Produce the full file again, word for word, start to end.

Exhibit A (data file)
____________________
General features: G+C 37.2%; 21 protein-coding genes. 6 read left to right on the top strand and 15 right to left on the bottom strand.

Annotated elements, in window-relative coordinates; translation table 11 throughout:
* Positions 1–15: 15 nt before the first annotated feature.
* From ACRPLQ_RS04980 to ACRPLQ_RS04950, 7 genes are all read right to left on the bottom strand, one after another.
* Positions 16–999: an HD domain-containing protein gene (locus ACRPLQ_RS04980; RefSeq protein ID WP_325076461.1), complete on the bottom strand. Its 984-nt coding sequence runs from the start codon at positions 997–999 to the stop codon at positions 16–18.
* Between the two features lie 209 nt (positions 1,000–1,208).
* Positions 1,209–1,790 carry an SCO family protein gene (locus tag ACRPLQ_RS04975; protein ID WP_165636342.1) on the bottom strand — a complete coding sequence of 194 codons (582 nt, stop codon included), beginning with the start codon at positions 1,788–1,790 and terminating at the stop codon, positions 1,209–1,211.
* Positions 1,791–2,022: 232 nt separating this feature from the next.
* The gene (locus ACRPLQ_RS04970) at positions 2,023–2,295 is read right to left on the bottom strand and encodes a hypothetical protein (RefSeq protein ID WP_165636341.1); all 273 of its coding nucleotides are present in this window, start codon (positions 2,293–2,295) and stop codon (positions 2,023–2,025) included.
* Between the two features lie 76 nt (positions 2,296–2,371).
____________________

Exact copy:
General features: G+C 37.2%; 21 protein-coding genes. 6 read left to right on the top strand and 15 right to left on the bottom strand.

Annotated elements, in window-relative coordinates; translation table 11 throughout:
* Positions 1–15: 15 nt before the first annotated feature.
* From ACRPLQ_RS04980 to ACRPLQ_RS04950, 7 genes are all read right to left on the bottom strand, one after another.
* Positions 16–999: an HD domain-containing protein gene (locus ACRPLQ_RS04980; RefSeq protein ID WP_325076461.1), complete on the bottom strand. Its 984-nt coding sequence runs from the start codon at positions 997–999 to the stop codon at positions 16–18.
* Between the two features lie 209 nt (positions 1,000–1,208).
* Positions 1,209–1,790 carry an SCO family protein gene (locus tag ACRPLQ_RS04975; protein ID WP_165636342.1) on the bottom strand — a complete coding sequence of 194 codons (582 nt, stop codon included), beginning with the start codon at positions 1,788–1,790 and terminating at the stop codon, positions 1,209–1,211.
* Positions 1,791–2,022: 232 nt separating this feature from the next.
* The gene (locus ACRPLQ_RS04970) at positions 2,023–2,295 is read right to left on the bottom strand and encodes a hypothetical protein (RefSeq protein ID WP_165636341.1); all 273 of its coding nucleotides are present in this window, start codon (positions 2,293–2,295) and stop codon (positions 2,023–2,025) included.
* Between the two features lie 76 nt (positions 2,296–2,371).